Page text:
This solo exhibition of Canadian / Anishinaabek artist Maria Hupfield will feature more than 40 works by the conceptual performance artist. The exhibition, curated by Heard Museum Fine Arts Curator Erin Joyce, will take place over several exhibition spaces and range in content from performance, sculptural installation, video, and document. The works on view will be activated through movement, sound, memory, documentation, and collaboration â€“ the exhibition will function as a living archive which continually replenishes itself with content throughout its five-month run. The exhibition plays with notions of not only a continuum of culture but also a continuum of thematic elements from major movements and artists within the 20th century art historical canon. Engaging materially, formally, and often conceptually with the practices of artists like Robert Morris, Jimmie Durham, Joseph Beuys, and Richard Serra, Hupfield disrupts to problematize and participate in an act of space-making within the post-war art landscape, and reimagines thematic elements of their work in our present day environment, and truncates functionality with material. Additionally, the exhibition engages with material investigating the impact and residue of colonial occupation of Indigenous lands in the United States and Canada. Hupfield also draws from work from artists who precede her and have made space and held space in the field of contemporary art; artists such as Jaune Quick-to-See Smith, Faye Heavyshield, Simone Fonti, Rebecca Belmore, and the Brooklyn performance art community. MARIA HUPFIELD: Nine Years Towards the Sun will retool the museum space as a laboratory, as a performance venue, and as an archive that prioritizes and makes space for bodies. The exhibition will be accompanied by a special edition issue of “RED INK: International Journal of Indigenous Literature, Arts, & Humanities” edited by 2018 MacArthur Fellow Natalie Diaz (Mojave) and will feature essays from leading Indigenous thinkers, scholars, and creatives.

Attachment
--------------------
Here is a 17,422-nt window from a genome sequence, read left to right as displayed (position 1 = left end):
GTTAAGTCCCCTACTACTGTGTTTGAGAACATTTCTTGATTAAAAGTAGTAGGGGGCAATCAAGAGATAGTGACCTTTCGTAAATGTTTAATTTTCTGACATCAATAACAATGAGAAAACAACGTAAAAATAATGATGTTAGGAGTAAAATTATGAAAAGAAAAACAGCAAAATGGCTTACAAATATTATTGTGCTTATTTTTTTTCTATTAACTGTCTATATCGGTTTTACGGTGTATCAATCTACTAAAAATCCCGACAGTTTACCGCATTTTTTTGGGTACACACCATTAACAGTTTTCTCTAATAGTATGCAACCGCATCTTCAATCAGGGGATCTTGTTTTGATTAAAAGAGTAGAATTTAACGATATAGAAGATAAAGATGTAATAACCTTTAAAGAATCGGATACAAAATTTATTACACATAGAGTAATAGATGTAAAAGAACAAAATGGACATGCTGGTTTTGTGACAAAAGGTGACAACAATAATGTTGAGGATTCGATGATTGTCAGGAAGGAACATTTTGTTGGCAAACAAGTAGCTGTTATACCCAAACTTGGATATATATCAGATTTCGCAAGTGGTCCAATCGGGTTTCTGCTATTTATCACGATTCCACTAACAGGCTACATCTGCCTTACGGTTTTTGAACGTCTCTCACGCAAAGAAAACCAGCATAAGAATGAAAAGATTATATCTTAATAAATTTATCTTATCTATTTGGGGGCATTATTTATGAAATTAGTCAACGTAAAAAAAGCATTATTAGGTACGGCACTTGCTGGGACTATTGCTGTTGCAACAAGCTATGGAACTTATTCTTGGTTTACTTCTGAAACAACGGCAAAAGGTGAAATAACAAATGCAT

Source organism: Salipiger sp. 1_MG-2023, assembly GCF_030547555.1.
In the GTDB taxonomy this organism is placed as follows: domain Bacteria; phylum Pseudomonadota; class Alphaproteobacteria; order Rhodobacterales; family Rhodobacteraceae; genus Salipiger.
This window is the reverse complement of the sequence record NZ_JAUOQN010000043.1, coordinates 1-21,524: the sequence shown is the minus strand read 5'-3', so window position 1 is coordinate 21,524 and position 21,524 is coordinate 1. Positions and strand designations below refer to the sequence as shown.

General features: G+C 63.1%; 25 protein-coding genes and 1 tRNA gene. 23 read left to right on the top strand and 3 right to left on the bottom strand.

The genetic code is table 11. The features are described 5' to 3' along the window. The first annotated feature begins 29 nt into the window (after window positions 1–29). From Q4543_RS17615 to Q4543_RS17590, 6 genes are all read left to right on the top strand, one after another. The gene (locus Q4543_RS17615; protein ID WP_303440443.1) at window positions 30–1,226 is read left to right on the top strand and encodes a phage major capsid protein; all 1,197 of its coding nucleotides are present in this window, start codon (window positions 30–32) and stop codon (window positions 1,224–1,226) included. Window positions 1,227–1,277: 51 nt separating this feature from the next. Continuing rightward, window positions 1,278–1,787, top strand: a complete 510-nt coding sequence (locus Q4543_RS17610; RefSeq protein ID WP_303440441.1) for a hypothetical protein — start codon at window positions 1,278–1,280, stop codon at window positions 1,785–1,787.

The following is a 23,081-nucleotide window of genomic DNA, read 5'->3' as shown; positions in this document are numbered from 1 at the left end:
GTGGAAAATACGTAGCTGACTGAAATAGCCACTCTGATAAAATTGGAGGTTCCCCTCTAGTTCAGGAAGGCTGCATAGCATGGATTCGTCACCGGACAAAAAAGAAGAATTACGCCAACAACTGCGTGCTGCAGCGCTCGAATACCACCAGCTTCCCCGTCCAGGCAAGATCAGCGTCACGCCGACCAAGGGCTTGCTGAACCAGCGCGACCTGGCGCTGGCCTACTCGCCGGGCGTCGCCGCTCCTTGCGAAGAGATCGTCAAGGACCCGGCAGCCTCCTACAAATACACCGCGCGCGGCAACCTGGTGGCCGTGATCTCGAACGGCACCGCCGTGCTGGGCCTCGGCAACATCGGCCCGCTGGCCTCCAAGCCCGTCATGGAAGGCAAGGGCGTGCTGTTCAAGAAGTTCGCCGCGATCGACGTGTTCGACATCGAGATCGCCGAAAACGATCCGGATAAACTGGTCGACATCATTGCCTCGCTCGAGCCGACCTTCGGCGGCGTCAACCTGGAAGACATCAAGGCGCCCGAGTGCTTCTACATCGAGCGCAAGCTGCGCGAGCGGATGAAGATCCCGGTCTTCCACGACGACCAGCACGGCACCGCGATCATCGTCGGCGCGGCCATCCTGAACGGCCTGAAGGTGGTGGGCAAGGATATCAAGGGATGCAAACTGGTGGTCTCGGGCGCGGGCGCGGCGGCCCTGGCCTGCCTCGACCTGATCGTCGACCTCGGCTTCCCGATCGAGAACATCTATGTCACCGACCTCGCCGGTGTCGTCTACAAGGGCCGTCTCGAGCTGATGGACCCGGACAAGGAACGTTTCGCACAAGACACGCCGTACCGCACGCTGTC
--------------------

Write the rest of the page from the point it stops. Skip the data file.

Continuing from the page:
â€śMuseums need to acknowledge and remedy the lack of space given to women artists in the global art community, and furthermore the lack of space given to women of color within that framework. The women selected for this series are incredible, dynamic artists, and should be celebrated. It is not just about showing their work to make up for the lack of space given to their sex, but because of their work is important and engaging with critical dialogues â€“ it is about de-ghettoizing their work and their bodies.â€ť
Hupfield is an Anishinaabe-kwe, and member of the Wasauksing First Nation. Known for her sculptural work, film installation, and activation of objects through performative gestural movement, Hupfield creates work that engage time as a medium, spanning across different scales and moments. The projects reject the essentialization of Indigeneity, the commodification of Nativeness, and fetishized exoticism and replaces it with a reclamation of agency in representation, accountability, storytelling, and solidarity building. Her work unsettles stereotypical and harmful notions of Native peoples in Canada and the United States and intervenes with new histories and meanings. Hupfield pays special attention to the meanings and stories of objects, how they are read, how and where they are used, and what their impact is on cultural environments.
MARIA HUPFIELD: Nine Years Towards the Sun is the first in the Heard Museumâ€™s newly established exhibition series of monographic shows for women and women identifying artists. The series of exhibitions will redress the impact women have made on and in the field of fine art, and will illuminate the rich bodies of work that women artists have created and continue to create to this day.